Kingston reacts to tree vandals

KINGSTON — There were a lot of sad and upset souls in Kingston after the second round of trees were vandalized last weekend.

Neighbor Margaret Moore was heartbroken when she first saw the trees.

“My heart just sank. I thought, ‘They did it again,’” Moore said, referring to the incident on First Avenue last month, when the first round of trees where vandalized.

Moore, who resides at the corner of 2nd Avenue and Iowa Avenue adjacent to where three trees were damaged, had been away at baseball games over the weekend and didn’t come home until Sunday evening. That’s when she walked up the street to her home and saw the three trees in her side yard were down, splintered at their trunks.

She said a neighbor informed her of what happened and had already called the Sheriff’s office.

Now, Moore is waiting to see what happens next.

The property in question is a county right-of-way. According to the Declaration of Covenant Regarding Maintenance of Landscaping in Kitsap County Right of Way, the county notes that, “All landscaping materials placed within the county right-of-way will be maintained at a height not exceeding two feet above the existing roadway shoulder elevation.”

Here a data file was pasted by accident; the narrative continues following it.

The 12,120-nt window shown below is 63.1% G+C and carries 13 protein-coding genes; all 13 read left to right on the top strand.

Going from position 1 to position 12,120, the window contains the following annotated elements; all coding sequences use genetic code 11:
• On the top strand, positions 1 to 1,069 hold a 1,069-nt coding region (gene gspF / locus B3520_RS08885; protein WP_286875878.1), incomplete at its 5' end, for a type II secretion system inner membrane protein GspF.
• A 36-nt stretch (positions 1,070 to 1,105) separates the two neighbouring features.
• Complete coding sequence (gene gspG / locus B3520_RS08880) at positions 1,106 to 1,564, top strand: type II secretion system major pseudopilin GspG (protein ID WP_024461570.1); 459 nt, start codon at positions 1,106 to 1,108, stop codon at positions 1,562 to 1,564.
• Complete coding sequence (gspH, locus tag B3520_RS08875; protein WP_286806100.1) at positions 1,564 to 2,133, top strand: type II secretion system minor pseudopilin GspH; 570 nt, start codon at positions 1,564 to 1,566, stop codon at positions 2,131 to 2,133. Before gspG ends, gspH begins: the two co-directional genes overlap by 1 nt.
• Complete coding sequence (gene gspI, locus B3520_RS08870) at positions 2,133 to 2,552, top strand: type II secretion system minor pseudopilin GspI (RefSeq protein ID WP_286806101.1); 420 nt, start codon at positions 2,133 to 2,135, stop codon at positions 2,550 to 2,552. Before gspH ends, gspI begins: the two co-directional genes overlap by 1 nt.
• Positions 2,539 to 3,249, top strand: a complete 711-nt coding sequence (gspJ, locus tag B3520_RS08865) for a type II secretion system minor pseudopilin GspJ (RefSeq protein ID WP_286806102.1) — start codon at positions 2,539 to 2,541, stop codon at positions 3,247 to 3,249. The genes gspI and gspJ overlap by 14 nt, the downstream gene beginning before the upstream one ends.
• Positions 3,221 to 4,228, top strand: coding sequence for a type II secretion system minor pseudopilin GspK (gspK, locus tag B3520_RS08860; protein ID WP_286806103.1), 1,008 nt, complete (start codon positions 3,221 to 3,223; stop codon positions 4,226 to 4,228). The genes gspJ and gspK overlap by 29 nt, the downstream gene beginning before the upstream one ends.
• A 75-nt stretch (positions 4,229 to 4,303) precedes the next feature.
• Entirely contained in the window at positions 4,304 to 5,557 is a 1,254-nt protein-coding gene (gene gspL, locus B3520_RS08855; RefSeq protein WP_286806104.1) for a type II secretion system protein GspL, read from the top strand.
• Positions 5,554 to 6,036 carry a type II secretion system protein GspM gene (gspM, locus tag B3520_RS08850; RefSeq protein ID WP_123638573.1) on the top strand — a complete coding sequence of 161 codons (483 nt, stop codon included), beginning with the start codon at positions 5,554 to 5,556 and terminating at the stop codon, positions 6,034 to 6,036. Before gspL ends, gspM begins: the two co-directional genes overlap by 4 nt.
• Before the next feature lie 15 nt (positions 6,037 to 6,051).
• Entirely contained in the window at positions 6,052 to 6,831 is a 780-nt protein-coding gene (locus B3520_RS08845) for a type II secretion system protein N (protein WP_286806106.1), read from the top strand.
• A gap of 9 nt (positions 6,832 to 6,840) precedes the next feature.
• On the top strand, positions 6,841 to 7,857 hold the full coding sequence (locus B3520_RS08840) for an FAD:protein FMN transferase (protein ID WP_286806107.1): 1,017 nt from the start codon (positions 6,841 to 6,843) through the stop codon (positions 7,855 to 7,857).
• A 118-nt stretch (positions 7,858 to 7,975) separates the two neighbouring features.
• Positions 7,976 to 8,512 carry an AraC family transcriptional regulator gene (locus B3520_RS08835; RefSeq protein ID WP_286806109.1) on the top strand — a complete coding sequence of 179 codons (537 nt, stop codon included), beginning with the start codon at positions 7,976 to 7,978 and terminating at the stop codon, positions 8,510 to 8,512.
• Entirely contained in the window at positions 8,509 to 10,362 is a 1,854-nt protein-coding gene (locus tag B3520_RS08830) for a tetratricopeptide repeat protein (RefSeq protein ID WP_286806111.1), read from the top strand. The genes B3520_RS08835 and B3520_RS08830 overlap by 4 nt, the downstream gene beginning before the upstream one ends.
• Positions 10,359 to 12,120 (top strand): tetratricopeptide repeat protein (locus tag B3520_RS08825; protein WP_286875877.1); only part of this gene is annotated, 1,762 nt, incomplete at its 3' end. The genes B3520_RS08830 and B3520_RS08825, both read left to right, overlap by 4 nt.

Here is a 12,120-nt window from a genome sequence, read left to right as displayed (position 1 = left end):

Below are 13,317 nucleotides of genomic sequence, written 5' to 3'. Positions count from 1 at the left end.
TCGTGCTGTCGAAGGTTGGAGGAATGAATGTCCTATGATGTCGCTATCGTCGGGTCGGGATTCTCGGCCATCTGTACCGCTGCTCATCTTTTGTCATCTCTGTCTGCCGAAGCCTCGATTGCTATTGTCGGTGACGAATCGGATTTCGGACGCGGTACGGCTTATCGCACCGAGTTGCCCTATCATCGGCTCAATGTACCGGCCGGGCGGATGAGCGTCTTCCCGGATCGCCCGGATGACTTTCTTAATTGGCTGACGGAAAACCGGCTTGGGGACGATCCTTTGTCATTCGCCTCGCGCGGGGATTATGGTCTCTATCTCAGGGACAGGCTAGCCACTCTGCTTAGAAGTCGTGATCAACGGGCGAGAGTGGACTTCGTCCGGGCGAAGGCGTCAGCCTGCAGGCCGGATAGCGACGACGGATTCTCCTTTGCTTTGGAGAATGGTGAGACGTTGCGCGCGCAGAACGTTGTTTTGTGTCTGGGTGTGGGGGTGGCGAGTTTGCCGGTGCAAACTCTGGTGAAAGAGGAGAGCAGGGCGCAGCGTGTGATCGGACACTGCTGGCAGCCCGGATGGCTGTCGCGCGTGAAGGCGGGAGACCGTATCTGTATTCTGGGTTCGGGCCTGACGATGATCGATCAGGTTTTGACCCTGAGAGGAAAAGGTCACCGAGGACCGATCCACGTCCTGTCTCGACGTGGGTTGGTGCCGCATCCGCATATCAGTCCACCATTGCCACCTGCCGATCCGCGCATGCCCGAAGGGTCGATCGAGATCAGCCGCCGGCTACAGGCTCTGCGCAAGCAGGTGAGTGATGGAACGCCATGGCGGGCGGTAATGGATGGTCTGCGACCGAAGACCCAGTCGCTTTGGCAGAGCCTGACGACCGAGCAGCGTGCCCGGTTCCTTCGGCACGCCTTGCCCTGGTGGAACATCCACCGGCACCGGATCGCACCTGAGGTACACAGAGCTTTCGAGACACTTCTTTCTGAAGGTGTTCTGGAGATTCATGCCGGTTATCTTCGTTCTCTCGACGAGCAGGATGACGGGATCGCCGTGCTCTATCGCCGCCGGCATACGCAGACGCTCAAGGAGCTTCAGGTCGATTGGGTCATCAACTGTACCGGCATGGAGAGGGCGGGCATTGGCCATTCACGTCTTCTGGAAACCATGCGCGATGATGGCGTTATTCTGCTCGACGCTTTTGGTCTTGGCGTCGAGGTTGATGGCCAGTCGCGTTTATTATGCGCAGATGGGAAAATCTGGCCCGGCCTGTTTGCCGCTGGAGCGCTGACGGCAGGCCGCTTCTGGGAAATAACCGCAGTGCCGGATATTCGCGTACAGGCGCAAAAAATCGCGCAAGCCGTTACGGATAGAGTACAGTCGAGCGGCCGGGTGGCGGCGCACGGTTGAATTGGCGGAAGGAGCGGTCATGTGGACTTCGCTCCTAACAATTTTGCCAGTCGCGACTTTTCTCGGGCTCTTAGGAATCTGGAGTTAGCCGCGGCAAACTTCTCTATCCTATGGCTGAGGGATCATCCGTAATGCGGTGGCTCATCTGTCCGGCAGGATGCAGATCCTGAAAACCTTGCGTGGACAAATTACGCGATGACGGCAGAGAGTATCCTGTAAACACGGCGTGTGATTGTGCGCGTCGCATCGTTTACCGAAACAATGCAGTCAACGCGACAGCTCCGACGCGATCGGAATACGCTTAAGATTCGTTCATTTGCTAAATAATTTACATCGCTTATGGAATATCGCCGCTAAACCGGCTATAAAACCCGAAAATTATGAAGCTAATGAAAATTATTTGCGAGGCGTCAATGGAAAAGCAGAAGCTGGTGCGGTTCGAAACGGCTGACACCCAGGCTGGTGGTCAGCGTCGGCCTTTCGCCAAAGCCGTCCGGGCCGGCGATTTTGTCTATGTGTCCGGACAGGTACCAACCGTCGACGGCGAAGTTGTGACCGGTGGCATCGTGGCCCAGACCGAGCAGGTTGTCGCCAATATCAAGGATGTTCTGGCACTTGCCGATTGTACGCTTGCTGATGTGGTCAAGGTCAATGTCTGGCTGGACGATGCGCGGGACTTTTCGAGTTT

Steve Johnson, traffic investigator for Traffic Operations for the County said he didn’t have a problem with Moore’s trees though, because they weren’t obstructing the view.

“We’re responsible for anything on the right-of-way,” Johnson said. “We must be diligent about what must be placed on the right-of-way.”

But according to Design Standards for the Community of Kingston, businesses should “plant street trees along all project frontages where feasible” with the tree selections recommended in the design plan.

On Lindvog Road, at the new development Kingston Meadows, five Washington hawthorn trees and one Washington rain tree were vandalized over the same time period of late Saturday night and early Sunday morning. The rain tree was destroyed, because the leaves are starting to wither and die, said Joseph Devita, job superintendent for Central Sound Construction. Devita called in the report to the sheriff.

Devita’s initial reaction to the fallen trees was that a strong wind had knocked them over but then he saw the stripped bark and tire tracks.

“It’s the damage to the bark that’s dangerous,” he said.

The trees are currently supported by metal stakes in hopes that they can be salvaged but the rain tree scarcely has any leaves or branches on it. Several other trees have withered and dry leaves.

“They have root bulbs but I don’t know if they’ll survive,” Devita said, noting that the trees had only been in the ground two weeks.

Devita said if the vandals are caught, the company will consider prosecuting.

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